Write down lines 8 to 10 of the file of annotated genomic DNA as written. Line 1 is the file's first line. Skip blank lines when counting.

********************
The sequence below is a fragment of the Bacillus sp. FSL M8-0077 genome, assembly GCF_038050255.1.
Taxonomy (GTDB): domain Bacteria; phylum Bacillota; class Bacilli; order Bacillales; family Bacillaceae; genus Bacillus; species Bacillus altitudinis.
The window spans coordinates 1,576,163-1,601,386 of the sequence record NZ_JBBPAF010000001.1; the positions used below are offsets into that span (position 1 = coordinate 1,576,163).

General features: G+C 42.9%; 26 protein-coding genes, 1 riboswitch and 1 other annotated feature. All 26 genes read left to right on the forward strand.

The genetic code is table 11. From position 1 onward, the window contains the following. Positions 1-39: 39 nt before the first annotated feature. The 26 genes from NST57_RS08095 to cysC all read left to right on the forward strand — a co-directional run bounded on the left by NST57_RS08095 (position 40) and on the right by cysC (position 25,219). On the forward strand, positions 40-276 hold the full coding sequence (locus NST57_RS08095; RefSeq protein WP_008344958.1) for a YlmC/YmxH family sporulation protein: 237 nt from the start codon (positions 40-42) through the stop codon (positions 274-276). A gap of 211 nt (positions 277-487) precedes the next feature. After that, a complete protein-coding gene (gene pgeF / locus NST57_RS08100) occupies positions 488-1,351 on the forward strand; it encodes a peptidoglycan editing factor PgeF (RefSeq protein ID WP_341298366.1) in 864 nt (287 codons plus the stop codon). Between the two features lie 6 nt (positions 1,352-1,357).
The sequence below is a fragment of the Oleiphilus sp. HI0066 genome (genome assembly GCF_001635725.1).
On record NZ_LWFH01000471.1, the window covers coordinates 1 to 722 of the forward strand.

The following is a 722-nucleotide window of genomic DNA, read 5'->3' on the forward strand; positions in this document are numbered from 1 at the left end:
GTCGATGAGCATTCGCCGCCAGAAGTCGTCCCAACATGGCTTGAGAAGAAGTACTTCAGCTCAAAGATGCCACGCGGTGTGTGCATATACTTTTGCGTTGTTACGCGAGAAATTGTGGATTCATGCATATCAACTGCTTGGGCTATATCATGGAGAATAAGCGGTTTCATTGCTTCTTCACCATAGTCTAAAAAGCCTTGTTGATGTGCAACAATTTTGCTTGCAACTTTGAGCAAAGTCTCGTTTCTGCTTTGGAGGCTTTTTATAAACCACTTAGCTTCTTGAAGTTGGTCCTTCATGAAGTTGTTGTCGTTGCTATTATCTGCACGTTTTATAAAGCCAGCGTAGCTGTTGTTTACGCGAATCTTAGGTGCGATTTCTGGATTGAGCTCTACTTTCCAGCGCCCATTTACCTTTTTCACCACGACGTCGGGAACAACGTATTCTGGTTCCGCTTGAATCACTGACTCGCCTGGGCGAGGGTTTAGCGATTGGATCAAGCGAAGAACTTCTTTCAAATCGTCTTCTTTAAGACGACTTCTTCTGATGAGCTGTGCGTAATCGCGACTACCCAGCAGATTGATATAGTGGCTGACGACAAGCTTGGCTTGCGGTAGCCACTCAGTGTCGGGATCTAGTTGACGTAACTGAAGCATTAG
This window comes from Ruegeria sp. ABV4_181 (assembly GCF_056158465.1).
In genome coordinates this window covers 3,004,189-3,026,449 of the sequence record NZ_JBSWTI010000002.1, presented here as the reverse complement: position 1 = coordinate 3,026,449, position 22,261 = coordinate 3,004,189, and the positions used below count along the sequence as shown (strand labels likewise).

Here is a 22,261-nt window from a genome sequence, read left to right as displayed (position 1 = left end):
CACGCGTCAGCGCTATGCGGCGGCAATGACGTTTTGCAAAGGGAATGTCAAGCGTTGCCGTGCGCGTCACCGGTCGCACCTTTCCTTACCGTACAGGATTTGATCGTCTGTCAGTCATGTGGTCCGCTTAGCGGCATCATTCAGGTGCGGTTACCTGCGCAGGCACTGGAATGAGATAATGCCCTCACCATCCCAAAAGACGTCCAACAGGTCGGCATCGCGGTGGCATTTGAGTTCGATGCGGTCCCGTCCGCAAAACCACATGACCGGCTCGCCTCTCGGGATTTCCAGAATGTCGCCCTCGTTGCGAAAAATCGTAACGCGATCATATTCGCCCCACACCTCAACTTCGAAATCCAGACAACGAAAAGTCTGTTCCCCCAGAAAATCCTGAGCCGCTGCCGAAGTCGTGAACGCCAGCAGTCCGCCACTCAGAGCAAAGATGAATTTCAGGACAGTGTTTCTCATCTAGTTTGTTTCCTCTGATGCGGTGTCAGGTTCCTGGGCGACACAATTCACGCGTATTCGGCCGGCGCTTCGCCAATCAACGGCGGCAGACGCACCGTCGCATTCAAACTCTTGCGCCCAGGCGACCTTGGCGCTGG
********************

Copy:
The following is a 722-nucleotide window of genomic DNA, read 5'->3' on the forward strand; positions in this document are numbered from 1 at the left end:
GTCGATGAGCATTCGCCGCCAGAAGTCGTCCCAACATGGCTTGAGAAGAAGTACTTCAGCTCAAAGATGCCACGCGGTGTGTGCATATACTTTTGCGTTGTTACGCGAGAAATTGTGGATTCATGCATATCAACTGCTTGGGCTATATCATGGAGAATAAGCGGTTTCATTGCTTCTTCACCATAGTCTAAAAAGCCTTGTTGATGTGCAACAATTTTGCTTGCAACTTTGAGCAAAGTCTCGTTTCTGCTTTGGAGGCTTTTTATAAACCACTTAGCTTCTTGAAGTTGGTCCTTCATGAAGTTGTTGTCGTTGCTATTATCTGCACGTTTTATAAAGCCAGCGTAGCTGTTGTTTACGCGAATCTTAGGTGCGATTTCTGGATTGAGCTCTACTTTCCAGCGCCCATTTACCTTTTTCACCACGACGTCGGGAACAACGTATTCTGGTTCCGCTTGAATCACTGACTCGCCTGGGCGAGGGTTTAGCGATTGGATCAAGCGAAGAACTTCTTTCAAATCGTCTTCTTTAAGACGACTTCTTCTGATGAGCTGTGCGTAATCGCGACTACCCAGCAGATTGATATAGTGGCTGACGACAAGCTTGGCTTGCGGTAGCCACTCAGTGTCGGGATCTAGTTGACGTAACTGAAGCATTAG
This window comes from Ruegeria sp. ABV4_181 (assembly GCF_056158465.1).